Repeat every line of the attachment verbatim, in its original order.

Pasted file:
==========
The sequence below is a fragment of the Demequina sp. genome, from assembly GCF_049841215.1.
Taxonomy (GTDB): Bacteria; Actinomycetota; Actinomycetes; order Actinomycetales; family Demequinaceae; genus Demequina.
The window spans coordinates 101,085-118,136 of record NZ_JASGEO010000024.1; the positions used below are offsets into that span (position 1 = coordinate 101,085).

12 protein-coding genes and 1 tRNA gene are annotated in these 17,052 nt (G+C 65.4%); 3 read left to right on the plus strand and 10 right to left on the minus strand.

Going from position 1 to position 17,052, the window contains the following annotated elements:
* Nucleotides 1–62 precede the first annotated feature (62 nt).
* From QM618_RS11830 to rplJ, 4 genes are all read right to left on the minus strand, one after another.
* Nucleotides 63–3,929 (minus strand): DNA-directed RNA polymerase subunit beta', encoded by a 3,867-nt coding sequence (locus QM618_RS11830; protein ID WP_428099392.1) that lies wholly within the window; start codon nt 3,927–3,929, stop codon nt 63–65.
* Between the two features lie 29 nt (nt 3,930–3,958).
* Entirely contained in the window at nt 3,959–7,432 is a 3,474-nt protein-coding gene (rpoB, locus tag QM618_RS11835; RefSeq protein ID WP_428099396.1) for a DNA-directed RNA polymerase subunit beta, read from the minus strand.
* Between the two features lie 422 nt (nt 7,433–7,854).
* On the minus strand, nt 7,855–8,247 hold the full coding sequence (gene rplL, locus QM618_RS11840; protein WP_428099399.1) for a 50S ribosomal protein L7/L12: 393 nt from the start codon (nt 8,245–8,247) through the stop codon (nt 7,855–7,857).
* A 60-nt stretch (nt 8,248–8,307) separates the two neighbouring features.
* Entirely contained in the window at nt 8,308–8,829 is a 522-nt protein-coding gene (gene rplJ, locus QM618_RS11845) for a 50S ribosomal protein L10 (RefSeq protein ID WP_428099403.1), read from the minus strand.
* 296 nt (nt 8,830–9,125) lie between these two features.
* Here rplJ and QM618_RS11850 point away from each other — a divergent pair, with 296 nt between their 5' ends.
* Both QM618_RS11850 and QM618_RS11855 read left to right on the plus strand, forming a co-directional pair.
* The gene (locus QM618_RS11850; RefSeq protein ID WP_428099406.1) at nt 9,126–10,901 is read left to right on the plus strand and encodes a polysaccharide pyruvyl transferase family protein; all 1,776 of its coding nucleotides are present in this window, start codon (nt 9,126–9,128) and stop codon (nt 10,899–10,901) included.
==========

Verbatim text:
The sequence below is a fragment of the Demequina sp. genome, from assembly GCF_049841215.1.
Taxonomy (GTDB): Bacteria; Actinomycetota; Actinomycetes; order Actinomycetales; family Demequinaceae; genus Demequina.
The window spans coordinates 101,085-118,136 of record NZ_JASGEO010000024.1; the positions used below are offsets into that span (position 1 = coordinate 101,085).

12 protein-coding genes and 1 tRNA gene are annotated in these 17,052 nt (G+C 65.4%); 3 read left to right on the plus strand and 10 right to left on the minus strand.

Going from position 1 to position 17,052, the window contains the following annotated elements:
* Nucleotides 1–62 precede the first annotated feature (62 nt).
* From QM618_RS11830 to rplJ, 4 genes are all read right to left on the minus strand, one after another.
* Nucleotides 63–3,929 (minus strand): DNA-directed RNA polymerase subunit beta', encoded by a 3,867-nt coding sequence (locus QM618_RS11830; protein ID WP_428099392.1) that lies wholly within the window; start codon nt 3,927–3,929, stop codon nt 63–65.
* Between the two features lie 29 nt (nt 3,930–3,958).
* Entirely contained in the window at nt 3,959–7,432 is a 3,474-nt protein-coding gene (rpoB, locus tag QM618_RS11835; RefSeq protein ID WP_428099396.1) for a DNA-directed RNA polymerase subunit beta, read from the minus strand.
* Between the two features lie 422 nt (nt 7,433–7,854).
* On the minus strand, nt 7,855–8,247 hold the full coding sequence (gene rplL, locus QM618_RS11840; protein WP_428099399.1) for a 50S ribosomal protein L7/L12: 393 nt from the start codon (nt 8,245–8,247) through the stop codon (nt 7,855–7,857).
* A 60-nt stretch (nt 8,248–8,307) separates the two neighbouring features.
* Entirely contained in the window at nt 8,308–8,829 is a 522-nt protein-coding gene (gene rplJ, locus QM618_RS11845) for a 50S ribosomal protein L10 (RefSeq protein ID WP_428099403.1), read from the minus strand.
* 296 nt (nt 8,830–9,125) lie between these two features.
* Here rplJ and QM618_RS11850 point away from each other — a divergent pair, with 296 nt between their 5' ends.
* Both QM618_RS11850 and QM618_RS11855 read left to right on the plus strand, forming a co-directional pair.
* The gene (locus QM618_RS11850; RefSeq protein ID WP_428099406.1) at nt 9,126–10,901 is read left to right on the plus strand and encodes a polysaccharide pyruvyl transferase family protein; all 1,776 of its coding nucleotides are present in this window, start codon (nt 9,126–9,128) and stop codon (nt 10,899–10,901) included.